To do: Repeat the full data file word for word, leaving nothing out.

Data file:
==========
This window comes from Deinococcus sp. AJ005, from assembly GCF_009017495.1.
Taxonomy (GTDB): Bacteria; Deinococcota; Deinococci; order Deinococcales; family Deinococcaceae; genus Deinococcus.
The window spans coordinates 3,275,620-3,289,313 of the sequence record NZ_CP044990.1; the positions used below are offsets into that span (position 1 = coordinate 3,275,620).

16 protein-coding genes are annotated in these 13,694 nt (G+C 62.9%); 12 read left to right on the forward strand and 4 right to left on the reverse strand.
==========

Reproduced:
This window comes from Deinococcus sp. AJ005, from assembly GCF_009017495.1.
Taxonomy (GTDB): Bacteria; Deinococcota; Deinococci; order Deinococcales; family Deinococcaceae; genus Deinococcus.
The window spans coordinates 3,275,620-3,289,313 of the sequence record NZ_CP044990.1; the positions used below are offsets into that span (position 1 = coordinate 3,275,620).

16 protein-coding genes are annotated in these 13,694 nt (G+C 62.9%); 12 read left to right on the forward strand and 4 right to left on the reverse strand.